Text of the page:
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I borrowed money from a friend, but we are uncertain if I repaid the debt...

by Rabbi Shalom Hazan


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Although a Jewish Bet Din (court of law) cannot require you to repay this loan -- because there is no plaintiff, it would be proper for you to pay back the full amount of the loan. After all, it is a certainty that a debt existed, and there is doubt whether it was ever resolved.

Source: Shulchan Aruch HaRav, Choshen Mishpat Hilchot Halvaa 31.


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Re: I borrowed money from a friend, but we are uncertain if I repaid the debt...

Posted by: Sparky on Jan 20, 2007

Since they are both uncertain, wouldn't it be appropriate for them to agree on some compromise amount to be paid -- half, say?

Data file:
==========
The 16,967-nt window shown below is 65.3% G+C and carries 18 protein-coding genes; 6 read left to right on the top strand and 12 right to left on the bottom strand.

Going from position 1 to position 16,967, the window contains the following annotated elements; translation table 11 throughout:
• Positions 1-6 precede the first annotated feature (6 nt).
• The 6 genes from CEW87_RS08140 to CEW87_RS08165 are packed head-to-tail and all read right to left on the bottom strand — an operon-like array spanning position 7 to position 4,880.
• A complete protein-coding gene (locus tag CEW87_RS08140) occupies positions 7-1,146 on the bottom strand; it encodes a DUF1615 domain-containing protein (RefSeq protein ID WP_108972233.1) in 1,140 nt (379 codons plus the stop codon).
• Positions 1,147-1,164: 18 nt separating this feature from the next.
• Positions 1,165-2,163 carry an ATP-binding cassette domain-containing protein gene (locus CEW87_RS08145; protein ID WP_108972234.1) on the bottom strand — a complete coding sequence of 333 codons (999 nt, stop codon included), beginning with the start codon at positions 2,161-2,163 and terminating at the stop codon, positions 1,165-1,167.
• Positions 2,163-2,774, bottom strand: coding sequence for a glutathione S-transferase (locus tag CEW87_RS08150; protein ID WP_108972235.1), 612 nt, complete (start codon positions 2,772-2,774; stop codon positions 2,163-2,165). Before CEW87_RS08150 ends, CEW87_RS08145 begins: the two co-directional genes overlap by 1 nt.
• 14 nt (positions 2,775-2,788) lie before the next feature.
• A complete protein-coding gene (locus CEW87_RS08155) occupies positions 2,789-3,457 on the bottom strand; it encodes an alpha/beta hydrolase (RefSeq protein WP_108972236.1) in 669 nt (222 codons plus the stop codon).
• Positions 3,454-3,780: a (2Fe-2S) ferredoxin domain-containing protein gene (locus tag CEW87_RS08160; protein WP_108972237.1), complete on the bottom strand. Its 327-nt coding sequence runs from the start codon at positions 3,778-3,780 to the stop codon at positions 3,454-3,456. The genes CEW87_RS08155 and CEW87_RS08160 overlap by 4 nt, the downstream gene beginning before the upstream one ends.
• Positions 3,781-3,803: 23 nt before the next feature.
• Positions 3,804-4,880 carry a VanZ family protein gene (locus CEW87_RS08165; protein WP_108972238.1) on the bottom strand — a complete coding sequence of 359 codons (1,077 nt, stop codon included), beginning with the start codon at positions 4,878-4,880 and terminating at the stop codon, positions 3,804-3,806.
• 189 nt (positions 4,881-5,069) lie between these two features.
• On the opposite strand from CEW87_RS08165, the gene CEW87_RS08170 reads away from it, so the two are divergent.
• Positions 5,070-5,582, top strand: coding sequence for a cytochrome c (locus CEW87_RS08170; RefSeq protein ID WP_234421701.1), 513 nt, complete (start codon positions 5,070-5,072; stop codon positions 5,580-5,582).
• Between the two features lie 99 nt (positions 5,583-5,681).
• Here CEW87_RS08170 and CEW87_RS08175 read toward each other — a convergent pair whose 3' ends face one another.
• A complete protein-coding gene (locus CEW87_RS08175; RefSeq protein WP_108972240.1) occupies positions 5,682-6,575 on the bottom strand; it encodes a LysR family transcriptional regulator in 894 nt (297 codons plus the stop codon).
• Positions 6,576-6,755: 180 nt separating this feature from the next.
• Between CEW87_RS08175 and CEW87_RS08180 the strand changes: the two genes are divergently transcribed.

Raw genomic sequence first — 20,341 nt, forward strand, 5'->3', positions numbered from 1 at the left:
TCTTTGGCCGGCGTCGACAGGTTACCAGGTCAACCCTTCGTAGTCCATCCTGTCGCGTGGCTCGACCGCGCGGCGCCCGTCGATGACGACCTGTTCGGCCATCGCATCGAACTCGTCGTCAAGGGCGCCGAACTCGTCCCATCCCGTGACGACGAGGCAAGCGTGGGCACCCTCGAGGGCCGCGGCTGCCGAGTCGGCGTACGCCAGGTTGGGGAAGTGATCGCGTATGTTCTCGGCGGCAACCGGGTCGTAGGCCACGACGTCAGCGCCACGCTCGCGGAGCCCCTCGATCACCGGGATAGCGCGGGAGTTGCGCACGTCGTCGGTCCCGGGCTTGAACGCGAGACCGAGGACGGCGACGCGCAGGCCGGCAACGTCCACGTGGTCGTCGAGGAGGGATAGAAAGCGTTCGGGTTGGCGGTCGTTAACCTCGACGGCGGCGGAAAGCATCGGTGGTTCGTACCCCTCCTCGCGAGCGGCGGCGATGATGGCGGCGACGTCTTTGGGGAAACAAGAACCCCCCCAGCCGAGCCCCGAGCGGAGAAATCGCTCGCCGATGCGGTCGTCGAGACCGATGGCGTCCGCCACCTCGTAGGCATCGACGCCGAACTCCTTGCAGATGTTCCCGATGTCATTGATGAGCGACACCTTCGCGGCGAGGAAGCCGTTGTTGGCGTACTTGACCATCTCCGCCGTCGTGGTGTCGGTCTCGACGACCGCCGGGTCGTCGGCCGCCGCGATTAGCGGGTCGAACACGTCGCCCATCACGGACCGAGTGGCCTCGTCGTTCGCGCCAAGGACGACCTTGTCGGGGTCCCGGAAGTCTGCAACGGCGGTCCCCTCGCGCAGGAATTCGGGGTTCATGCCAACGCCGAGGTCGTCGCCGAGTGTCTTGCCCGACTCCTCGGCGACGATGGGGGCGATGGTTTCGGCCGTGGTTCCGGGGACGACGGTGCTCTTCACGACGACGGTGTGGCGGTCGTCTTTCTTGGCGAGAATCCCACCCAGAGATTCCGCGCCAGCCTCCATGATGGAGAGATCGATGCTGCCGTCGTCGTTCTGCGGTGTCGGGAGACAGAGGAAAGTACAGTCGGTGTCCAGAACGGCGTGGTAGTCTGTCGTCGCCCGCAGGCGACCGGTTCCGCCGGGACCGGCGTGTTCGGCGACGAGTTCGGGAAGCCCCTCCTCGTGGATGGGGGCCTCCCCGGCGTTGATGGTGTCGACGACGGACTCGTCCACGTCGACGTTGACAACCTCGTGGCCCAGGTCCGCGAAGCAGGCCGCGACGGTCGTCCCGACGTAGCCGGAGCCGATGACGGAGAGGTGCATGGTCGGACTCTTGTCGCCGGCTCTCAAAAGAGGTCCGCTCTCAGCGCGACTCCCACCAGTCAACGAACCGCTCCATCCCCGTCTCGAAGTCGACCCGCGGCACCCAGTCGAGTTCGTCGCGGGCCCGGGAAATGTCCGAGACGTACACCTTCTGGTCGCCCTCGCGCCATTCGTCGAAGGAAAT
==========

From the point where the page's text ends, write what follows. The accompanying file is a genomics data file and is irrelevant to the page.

I know that when the amount of a debt is disputed, it's a mitzvah for the creditor to accept less, and for the debtor to pay more, than either thinks is owed.

Editor's Comment

There is a principle in Jewish law that an uncertainty cannot remove a certainty. In this case, both are certain that there was a loan. The uncertainty revolves around whether the loan was repaid or not. The uncertainty of the possibility that the loan was already repaid does not remove the certainty that there was in fact a loan. There is NO possibility that only half the loan is owed, although the creditor has the option of excusing the debtor from paying half of the amount. However, a Jewish court could not require the debtor to pay since the creditor does not clearly recall that the debt was not repaid.